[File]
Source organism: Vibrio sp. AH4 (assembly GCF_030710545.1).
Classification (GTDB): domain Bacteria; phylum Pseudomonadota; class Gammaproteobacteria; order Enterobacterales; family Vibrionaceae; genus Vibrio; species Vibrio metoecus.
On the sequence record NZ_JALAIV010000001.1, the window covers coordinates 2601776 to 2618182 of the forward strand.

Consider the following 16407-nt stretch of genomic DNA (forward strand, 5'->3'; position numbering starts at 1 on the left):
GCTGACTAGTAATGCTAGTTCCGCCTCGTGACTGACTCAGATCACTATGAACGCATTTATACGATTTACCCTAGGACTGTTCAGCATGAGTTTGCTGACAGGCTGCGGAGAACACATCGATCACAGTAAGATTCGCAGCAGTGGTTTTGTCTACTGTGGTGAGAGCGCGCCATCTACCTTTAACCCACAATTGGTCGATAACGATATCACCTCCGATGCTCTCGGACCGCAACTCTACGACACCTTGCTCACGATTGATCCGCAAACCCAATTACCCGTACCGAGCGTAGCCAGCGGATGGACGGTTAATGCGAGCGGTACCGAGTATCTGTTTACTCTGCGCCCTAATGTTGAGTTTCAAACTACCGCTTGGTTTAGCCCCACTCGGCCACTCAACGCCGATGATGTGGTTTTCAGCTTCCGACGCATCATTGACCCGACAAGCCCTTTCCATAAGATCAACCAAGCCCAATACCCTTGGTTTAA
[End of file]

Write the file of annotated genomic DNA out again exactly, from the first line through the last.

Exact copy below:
Source organism: Vibrio sp. AH4 (assembly GCF_030710545.1).
Classification (GTDB): domain Bacteria; phylum Pseudomonadota; class Gammaproteobacteria; order Enterobacterales; family Vibrionaceae; genus Vibrio; species Vibrio metoecus.
On the sequence record NZ_JALAIV010000001.1, the window covers coordinates 2601776 to 2618182 of the forward strand.

Consider the following 16407-nt stretch of genomic DNA (forward strand, 5'->3'; position numbering starts at 1 on the left):
GCTGACTAGTAATGCTAGTTCCGCCTCGTGACTGACTCAGATCACTATGAACGCATTTATACGATTTACCCTAGGACTGTTCAGCATGAGTTTGCTGACAGGCTGCGGAGAACACATCGATCACAGTAAGATTCGCAGCAGTGGTTTTGTCTACTGTGGTGAGAGCGCGCCATCTACCTTTAACCCACAATTGGTCGATAACGATATCACCTCCGATGCTCTCGGACCGCAACTCTACGACACCTTGCTCACGATTGATCCGCAAACCCAATTACCCGTACCGAGCGTAGCCAGCGGATGGACGGTTAATGCGAGCGGTACCGAGTATCTGTTTACTCTGCGCCCTAATGTTGAGTTTCAAACTACCGCTTGGTTTAGCCCCACTCGGCCACTCAACGCCGATGATGTGGTTTTCAGCTTCCGACGCATCATTGACCCGACAAGCCCTTTCCATAAGATCAACCAAGCCCAATACCCTTGGTTTAA